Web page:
A year ago on this blog, we wrote The Tyranny of the SEO Church where we examined how search engine optimization is becoming more and more critical for church outreach, but also cedes power to persons other than the church to answer questions. Read it here. Here’s the basic premise:
What it means to me is that any theological viewpoint that receives strong SEO (search engine optimization) can become the new “truth.” If you can get that viewpoint to the top of google searches, or better to cover the majority of the first page of results, then that becomes more and more “truth.” And this alliance between Wikipeda and Google can perpetuate this narrow viewpoint and bury (send to a lower ranking) theological viewpoints that do not agree with the SEO viewpoint.
Today we’re revisiting the issue with new information: Richard Beck has correlated church attendance and mobile computing usage. Read it here. It shows that as mobile computing spirals up, church attendance goes down. In other words, Facebook Mobile has killed the church (in Beck’s words) by replacing the advantages of social interaction and connections found at church. So why not go where the people are…their phones and search results and the Google?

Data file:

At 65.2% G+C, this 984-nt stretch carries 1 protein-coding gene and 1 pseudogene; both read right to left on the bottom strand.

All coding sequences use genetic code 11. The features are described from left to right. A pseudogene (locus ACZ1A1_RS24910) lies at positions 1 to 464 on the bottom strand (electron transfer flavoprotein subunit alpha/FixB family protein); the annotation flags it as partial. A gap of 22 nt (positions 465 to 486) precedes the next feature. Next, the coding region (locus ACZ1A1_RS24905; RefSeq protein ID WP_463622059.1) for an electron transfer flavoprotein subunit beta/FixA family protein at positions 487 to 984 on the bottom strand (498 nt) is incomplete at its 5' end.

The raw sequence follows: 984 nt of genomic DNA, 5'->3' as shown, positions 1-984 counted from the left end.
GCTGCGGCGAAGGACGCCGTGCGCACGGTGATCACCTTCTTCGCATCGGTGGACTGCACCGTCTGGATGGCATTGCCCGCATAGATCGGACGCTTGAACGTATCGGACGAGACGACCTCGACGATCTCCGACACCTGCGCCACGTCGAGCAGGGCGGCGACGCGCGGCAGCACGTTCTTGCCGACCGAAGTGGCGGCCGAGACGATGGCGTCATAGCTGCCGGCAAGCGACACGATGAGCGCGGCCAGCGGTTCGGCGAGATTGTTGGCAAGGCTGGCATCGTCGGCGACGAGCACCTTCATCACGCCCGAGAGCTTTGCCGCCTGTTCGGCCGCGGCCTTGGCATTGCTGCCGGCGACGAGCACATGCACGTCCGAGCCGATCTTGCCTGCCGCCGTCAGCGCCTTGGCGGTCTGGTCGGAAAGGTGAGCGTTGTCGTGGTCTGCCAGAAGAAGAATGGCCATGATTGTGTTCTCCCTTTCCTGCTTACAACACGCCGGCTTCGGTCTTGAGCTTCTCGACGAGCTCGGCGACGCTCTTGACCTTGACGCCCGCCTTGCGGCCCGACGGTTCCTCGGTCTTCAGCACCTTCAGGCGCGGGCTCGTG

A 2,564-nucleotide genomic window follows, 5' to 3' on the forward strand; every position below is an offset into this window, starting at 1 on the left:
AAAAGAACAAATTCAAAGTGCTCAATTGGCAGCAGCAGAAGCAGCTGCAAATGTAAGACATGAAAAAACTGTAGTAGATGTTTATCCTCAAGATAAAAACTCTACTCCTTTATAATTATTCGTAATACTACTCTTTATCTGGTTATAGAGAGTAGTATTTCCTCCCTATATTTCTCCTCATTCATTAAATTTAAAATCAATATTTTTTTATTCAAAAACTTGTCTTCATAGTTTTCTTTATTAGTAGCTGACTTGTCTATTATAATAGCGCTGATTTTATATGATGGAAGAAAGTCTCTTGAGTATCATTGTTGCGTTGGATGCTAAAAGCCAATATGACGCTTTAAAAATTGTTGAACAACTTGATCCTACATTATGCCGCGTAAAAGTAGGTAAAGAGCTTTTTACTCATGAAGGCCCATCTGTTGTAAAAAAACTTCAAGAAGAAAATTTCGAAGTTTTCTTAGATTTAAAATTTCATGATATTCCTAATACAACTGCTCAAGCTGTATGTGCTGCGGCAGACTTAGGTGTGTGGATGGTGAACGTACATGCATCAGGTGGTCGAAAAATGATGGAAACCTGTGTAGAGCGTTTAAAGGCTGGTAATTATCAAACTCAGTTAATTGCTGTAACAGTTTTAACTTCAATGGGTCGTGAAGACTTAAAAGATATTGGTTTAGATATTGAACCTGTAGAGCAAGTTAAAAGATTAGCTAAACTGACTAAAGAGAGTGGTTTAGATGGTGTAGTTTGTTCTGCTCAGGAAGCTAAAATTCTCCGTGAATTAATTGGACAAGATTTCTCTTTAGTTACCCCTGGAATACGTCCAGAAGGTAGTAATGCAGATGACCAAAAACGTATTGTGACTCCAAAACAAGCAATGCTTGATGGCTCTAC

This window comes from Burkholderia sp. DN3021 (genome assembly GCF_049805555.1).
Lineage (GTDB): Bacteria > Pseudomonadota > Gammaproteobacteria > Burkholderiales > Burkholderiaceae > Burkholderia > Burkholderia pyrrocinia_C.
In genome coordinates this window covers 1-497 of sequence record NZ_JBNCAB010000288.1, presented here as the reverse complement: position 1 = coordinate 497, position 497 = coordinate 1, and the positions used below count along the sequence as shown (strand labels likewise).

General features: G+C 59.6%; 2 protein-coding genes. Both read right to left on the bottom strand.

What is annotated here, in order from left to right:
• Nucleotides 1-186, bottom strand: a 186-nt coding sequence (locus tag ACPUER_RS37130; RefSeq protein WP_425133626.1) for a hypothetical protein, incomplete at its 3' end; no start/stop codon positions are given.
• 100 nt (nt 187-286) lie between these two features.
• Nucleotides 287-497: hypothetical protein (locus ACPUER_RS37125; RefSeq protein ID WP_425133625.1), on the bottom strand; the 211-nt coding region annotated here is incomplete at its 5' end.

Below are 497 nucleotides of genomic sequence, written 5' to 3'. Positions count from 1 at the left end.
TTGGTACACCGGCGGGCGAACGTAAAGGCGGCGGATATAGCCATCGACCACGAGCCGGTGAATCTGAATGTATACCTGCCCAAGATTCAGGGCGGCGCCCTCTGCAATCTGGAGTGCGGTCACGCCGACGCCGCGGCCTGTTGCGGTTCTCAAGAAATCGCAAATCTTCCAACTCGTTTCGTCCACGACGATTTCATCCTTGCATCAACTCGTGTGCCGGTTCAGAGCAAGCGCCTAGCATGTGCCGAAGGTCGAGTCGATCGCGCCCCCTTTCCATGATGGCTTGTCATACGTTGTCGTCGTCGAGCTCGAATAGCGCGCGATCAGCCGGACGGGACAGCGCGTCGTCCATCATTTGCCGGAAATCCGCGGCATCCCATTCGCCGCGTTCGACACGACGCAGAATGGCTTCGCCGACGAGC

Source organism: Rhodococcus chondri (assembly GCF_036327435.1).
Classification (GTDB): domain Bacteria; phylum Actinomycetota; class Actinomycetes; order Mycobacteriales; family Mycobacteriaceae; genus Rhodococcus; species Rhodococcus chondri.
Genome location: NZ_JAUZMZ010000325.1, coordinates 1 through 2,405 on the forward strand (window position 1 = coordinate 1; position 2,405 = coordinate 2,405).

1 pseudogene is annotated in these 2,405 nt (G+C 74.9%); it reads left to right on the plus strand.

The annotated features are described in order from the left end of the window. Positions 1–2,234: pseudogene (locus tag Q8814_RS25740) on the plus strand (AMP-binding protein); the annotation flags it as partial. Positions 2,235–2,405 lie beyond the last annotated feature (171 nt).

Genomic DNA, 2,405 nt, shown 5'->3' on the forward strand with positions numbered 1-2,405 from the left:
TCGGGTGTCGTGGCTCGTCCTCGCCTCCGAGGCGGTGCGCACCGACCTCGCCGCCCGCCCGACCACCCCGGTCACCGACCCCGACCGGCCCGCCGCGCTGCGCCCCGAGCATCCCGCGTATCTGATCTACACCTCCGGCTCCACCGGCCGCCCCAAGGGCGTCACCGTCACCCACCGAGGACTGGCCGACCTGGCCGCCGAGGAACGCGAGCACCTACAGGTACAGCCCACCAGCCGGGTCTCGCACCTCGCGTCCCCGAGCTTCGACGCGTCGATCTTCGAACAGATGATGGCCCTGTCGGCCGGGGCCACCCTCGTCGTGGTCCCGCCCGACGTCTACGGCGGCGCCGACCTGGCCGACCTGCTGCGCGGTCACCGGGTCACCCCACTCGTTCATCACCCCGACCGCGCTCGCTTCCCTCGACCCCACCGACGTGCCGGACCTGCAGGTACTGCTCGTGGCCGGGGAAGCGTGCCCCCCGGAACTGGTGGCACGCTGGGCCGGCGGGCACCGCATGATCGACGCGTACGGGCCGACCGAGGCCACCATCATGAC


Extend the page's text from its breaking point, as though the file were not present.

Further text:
To that end, Kent Shaffer wonders the same thing we did a year ago: is SEO the future of evangelism? As more and more people turn to their computers for answers, does the church with the best SEO win hearts and minds? I’ll let him explain:
I think the future of evangelism is search engine optimized (SEO) online content. By no means, will this replace face-to-face evangelism or other methods. However, online behavior is opening doors of opportunity that will only increase with time.
Optimizing your ministry for search engines is more than trying to show up in the top 10 search results for “your church name” or “churches in your city.” Using Google to answer life’s questions is normal for those with Internet access. Imagine what your church could accomplish if it provided relevant answers in these moments when people are more open-minded and seeking truth.
So, we’re revisiting the topic. Any thoughts? Is it the future of evangelism to do SEO and offer the best results and the most strategic viewpoint for people to search and find hope in Christ?